Container Shipping Stocks Outperform Amid Market Gloom

In the past, shipping stocks have taken investors by surprise. At the beginning of 2023, shares of oil tankers and product ships were doing very well. The plan was called a “supercycle” in the proposal. After COVID, the world’s demand for gasoline was on the rise. Sanctions against Russia were making trade paths longer, and the number of tanks in service was at a record low compared to the number of ships on order.

It was also expected that the dry bulk shares would go up. Both the dry bulk orderbook and the ship orderbook had few entries. The idea was that China would soon get over COVID, and as the year went on, it would need more dry bulk.

But the outlook for LPG transportation stocks was not good because several LPG carriers, which are special trucks used to move propane, were due to be delivered in 2023.

The way investors felt about container shipping stocks was much worse. Shipping costs have gone down a lot, and so has the cost of renting ships. A coming decline was thought to reduce demand in the future. With an orderbook-to-fleet ratio of 30%, there were going to be a lot of new ships on the market starting in March.

Shipping stocks in 2023 have been volatile. Container shipping has outperformed other sectors. Dry bulk stocks and ship stocks are underperforming.

Shipping stocks by sector vs. SPY

The Logistics and Trucking Industry news release announced the results of its study on Monday. The study looked at the 22 U.S.-listed stocks of shipowners with market capitalizations of at least $400 million based on the modified ending prices from the previous Friday through December 30, 2022. The study looked at how the major shipping sectors grew compared to the SPDR S&P 500 ETF Trust (NYSE: SPY), which is a popular way to invest in the global stock market. In January and February, shipping stocks did better than the market as a whole. In March, however, everything changed. Since March, shipping stocks haven’t done as well as the market as a whole, but the success of each area has been different.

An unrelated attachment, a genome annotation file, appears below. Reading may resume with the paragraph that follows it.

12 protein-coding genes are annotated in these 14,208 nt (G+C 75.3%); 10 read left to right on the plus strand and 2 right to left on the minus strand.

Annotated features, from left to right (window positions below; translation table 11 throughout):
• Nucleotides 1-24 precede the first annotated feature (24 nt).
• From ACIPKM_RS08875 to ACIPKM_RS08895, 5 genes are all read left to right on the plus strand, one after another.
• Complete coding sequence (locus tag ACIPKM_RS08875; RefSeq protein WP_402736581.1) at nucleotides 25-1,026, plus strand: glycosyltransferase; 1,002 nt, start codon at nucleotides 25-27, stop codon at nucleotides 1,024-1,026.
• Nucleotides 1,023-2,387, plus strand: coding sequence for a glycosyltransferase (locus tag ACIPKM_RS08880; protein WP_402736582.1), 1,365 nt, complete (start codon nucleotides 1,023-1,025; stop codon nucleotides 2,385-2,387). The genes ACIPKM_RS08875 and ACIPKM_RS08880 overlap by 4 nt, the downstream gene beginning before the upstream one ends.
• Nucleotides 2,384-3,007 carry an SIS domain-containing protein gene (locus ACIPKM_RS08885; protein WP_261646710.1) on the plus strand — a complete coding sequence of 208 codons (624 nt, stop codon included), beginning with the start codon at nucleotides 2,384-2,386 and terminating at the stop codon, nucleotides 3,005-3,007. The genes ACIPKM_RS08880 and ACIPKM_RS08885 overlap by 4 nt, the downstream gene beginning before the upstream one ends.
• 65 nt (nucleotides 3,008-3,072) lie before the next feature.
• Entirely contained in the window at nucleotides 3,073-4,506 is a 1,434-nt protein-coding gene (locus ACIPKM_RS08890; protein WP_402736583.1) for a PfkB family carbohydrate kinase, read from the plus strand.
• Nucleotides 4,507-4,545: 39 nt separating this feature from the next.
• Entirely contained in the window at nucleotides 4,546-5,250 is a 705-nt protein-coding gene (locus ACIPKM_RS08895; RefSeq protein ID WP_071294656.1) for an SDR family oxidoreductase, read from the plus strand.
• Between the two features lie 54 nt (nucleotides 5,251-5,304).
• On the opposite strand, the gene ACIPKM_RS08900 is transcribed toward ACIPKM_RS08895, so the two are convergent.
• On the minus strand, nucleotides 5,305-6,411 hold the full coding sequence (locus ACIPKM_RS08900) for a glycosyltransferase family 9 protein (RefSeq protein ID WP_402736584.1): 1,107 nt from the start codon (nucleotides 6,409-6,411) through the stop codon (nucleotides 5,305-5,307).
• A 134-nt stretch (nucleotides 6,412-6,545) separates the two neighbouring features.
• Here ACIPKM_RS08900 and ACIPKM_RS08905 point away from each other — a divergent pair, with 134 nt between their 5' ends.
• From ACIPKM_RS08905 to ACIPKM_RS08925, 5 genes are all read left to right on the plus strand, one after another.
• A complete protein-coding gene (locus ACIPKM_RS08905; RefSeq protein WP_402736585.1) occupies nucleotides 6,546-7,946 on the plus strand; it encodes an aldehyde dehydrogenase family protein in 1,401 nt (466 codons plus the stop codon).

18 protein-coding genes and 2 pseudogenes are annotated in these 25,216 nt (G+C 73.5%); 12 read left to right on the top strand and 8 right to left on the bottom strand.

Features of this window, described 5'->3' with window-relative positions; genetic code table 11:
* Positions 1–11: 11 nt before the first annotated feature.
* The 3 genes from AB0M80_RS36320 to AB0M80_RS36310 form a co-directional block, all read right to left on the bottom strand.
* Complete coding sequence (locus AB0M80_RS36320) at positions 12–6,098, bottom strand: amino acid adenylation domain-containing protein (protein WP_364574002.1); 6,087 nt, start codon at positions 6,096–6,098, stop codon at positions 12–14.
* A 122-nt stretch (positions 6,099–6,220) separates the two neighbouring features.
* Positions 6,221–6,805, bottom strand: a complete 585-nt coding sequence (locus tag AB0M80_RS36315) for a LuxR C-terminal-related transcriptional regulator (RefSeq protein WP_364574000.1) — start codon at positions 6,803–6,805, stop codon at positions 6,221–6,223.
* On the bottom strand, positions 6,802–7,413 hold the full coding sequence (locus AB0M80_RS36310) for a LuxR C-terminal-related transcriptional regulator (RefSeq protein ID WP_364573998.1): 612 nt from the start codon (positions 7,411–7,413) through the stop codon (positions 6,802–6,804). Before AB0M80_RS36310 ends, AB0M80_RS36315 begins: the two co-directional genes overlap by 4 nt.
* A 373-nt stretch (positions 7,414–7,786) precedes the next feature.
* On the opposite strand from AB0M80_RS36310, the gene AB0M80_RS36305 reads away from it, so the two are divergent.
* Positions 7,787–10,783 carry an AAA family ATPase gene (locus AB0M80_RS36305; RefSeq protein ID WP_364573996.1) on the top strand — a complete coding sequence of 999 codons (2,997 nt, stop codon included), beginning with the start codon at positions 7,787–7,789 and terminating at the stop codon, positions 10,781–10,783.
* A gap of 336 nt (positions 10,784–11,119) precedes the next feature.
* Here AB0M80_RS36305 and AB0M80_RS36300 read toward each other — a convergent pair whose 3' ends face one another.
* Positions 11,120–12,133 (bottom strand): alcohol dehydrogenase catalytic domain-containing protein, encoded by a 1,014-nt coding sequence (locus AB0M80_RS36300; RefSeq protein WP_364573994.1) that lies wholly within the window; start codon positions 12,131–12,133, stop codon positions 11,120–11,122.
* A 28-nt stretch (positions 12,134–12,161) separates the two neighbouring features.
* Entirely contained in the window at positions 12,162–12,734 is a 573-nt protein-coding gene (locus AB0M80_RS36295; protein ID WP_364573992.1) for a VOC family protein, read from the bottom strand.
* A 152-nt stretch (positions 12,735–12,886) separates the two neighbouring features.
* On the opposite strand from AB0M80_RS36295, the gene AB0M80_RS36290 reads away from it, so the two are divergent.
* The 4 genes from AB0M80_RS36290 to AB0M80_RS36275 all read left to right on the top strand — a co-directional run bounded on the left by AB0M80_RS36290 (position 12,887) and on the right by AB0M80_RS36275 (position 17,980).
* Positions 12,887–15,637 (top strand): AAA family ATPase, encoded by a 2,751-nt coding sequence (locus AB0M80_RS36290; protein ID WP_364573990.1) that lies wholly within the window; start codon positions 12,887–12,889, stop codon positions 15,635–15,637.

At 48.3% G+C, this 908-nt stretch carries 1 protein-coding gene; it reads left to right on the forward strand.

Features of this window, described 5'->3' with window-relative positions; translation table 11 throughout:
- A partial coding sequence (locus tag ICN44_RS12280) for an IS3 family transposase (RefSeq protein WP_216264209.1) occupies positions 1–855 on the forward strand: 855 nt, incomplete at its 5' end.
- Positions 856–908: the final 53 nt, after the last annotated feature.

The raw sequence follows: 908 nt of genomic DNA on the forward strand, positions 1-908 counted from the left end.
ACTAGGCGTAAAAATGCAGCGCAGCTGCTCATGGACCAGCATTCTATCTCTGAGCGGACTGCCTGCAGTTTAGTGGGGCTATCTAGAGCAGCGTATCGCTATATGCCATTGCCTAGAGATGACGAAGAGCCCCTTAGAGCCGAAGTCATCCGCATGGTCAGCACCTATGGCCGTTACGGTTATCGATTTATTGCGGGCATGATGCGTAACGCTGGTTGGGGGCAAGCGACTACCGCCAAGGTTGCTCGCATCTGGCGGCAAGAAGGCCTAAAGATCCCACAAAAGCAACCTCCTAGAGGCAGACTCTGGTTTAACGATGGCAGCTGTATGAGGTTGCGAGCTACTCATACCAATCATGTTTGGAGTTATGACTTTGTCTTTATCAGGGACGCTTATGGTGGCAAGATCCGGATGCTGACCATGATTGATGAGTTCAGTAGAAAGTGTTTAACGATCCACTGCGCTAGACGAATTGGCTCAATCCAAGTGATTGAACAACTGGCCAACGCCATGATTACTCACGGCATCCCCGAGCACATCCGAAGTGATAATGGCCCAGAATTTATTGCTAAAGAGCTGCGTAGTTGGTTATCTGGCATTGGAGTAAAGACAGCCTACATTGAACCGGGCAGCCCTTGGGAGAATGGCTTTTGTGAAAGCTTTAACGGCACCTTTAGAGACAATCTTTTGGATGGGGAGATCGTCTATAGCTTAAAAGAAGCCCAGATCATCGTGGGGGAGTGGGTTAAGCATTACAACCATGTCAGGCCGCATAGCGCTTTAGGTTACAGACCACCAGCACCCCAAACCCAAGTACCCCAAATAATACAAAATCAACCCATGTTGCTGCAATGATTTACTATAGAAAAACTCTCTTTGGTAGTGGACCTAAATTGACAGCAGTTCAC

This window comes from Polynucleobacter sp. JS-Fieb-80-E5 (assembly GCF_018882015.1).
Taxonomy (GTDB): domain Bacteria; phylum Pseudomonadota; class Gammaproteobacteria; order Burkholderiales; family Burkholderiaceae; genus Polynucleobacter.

So far this year, the 22 shipping stocks in the study have gained an average of 8%, which is less than half of what SPY has gained, which is 19%. The average stock price of a company that ships containers is up 21% so far this year, while the average stock price of a company that ships gas is up 18%. Tankers and dry bulk stores grew the most during the months of January and February. In the last 4.5 months, stocks in the container and gas transportation sectors have been more stable than stocks in the ship and dry bulk sectors.


Shipping stocks vs. SPY


Performance of Shipping Stocks in Various Sectors

Container shipping stocks have done well even though there is too much space and too much inventory of goods. There have been large changes in the adjusted ending prices of Danaos, Matson, Global Ship Lease, and Zim. Dorian LPG and Navigator Holdings are the U.S.-listed LPG carrier owners that have done the best so far this year. Their adjusted ending prices are up 43% and 12%, respectively. Flex LNG has been flat so far this year, and most of the owners of LNG shipping companies have taken them private. The owners of medium-sized tankers are still making money, but the owners of very large crude carriers (VLCCs) aren’t getting as much out of their ships as they used to.

The stock prices of Torm, Ardmore Shipping, and Scorpio ships have all dropped in the past few months because they own product ships. Shares of mixed-fleet companies like Costamare and Navios Partners went up in January and February, but then went down in March and April. This was in line with the overall shipping market. Current spot prices are 10% lower than their average over the past five years. This is a turning point for dry bulk stocks, which are very dependent on the Chinese economy.

Final Wording 

Container shipping stocks have performed well. The container business has been gloomy due to overcapacity and excess inventory.  The adjusted closing price of Danaos, a container-ship lessor, is up 29% year-to-date. The price of Matson, a niche ocean carrier based in Hawaii, is also up 29% year-to-date. Container shipping is the best-performing U.S.-listed sector this year, on average. The news is positive for the logistics industry. Container shipping companies are doing well despite market challenges.